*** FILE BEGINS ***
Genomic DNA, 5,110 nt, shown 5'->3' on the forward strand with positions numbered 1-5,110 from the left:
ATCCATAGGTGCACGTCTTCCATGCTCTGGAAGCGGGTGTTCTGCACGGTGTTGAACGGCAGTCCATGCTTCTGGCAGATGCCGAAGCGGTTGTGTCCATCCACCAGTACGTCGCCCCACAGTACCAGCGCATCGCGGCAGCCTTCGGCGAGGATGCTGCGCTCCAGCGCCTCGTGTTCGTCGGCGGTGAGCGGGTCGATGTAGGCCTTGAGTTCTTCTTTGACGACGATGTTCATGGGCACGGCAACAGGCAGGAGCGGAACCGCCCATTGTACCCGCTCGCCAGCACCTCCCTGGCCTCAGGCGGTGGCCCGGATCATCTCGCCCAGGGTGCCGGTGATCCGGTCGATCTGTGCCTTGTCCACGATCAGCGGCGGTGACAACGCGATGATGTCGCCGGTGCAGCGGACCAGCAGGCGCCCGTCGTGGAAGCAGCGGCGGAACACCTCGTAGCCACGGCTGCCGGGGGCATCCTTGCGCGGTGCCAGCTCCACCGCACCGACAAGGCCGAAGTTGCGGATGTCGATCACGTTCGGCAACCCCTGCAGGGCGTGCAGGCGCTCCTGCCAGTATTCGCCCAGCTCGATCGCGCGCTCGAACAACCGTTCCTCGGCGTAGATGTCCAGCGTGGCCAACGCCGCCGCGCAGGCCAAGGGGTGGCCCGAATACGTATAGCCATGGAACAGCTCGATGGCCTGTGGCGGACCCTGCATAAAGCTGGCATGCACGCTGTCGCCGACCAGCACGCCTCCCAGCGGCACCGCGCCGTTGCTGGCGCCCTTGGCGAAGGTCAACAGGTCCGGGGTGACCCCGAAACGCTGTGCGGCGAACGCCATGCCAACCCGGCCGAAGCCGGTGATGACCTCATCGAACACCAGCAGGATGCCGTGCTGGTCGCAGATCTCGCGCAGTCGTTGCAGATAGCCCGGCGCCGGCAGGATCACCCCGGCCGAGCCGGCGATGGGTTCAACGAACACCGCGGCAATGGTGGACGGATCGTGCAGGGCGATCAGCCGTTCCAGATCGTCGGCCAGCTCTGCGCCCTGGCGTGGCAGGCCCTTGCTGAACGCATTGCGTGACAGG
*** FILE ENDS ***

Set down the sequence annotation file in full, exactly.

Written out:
Genomic DNA, 5,110 nt, shown 5'->3' on the forward strand with positions numbered 1-5,110 from the left:
ATCCATAGGTGCACGTCTTCCATGCTCTGGAAGCGGGTGTTCTGCACGGTGTTGAACGGCAGTCCATGCTTCTGGCAGATGCCGAAGCGGTTGTGTCCATCCACCAGTACGTCGCCCCACAGTACCAGCGCATCGCGGCAGCCTTCGGCGAGGATGCTGCGCTCCAGCGCCTCGTGTTCGTCGGCGGTGAGCGGGTCGATGTAGGCCTTGAGTTCTTCTTTGACGACGATGTTCATGGGCACGGCAACAGGCAGGAGCGGAACCGCCCATTGTACCCGCTCGCCAGCACCTCCCTGGCCTCAGGCGGTGGCCCGGATCATCTCGCCCAGGGTGCCGGTGATCCGGTCGATCTGTGCCTTGTCCACGATCAGCGGCGGTGACAACGCGATGATGTCGCCGGTGCAGCGGACCAGCAGGCGCCCGTCGTGGAAGCAGCGGCGGAACACCTCGTAGCCACGGCTGCCGGGGGCATCCTTGCGCGGTGCCAGCTCCACCGCACCGACAAGGCCGAAGTTGCGGATGTCGATCACGTTCGGCAACCCCTGCAGGGCGTGCAGGCGCTCCTGCCAGTATTCGCCCAGCTCGATCGCGCGCTCGAACAACCGTTCCTCGGCGTAGATGTCCAGCGTGGCCAACGCCGCCGCGCAGGCCAAGGGGTGGCCCGAATACGTATAGCCATGGAACAGCTCGATGGCCTGTGGCGGACCCTGCATAAAGCTGGCATGCACGCTGTCGCCGACCAGCACGCCTCCCAGCGGCACCGCGCCGTTGCTGGCGCCCTTGGCGAAGGTCAACAGGTCCGGGGTGACCCCGAAACGCTGTGCGGCGAACGCCATGCCAACCCGGCCGAAGCCGGTGATGACCTCATCGAACACCAGCAGGATGCCGTGCTGGTCGCAGATCTCGCGCAGTCGTTGCAGATAGCCCGGCGCCGGCAGGATCACCCCGGCCGAGCCGGCGATGGGTTCAACGAACACCGCGGCAATGGTGGACGGATCGTGCAGGGCGATCAGCCGTTCCAGATCGTCGGCCAGCTCTGCGCCCTGGCGTGGCAGGCCCTTGCTGAACGCATTGCGTGACAGG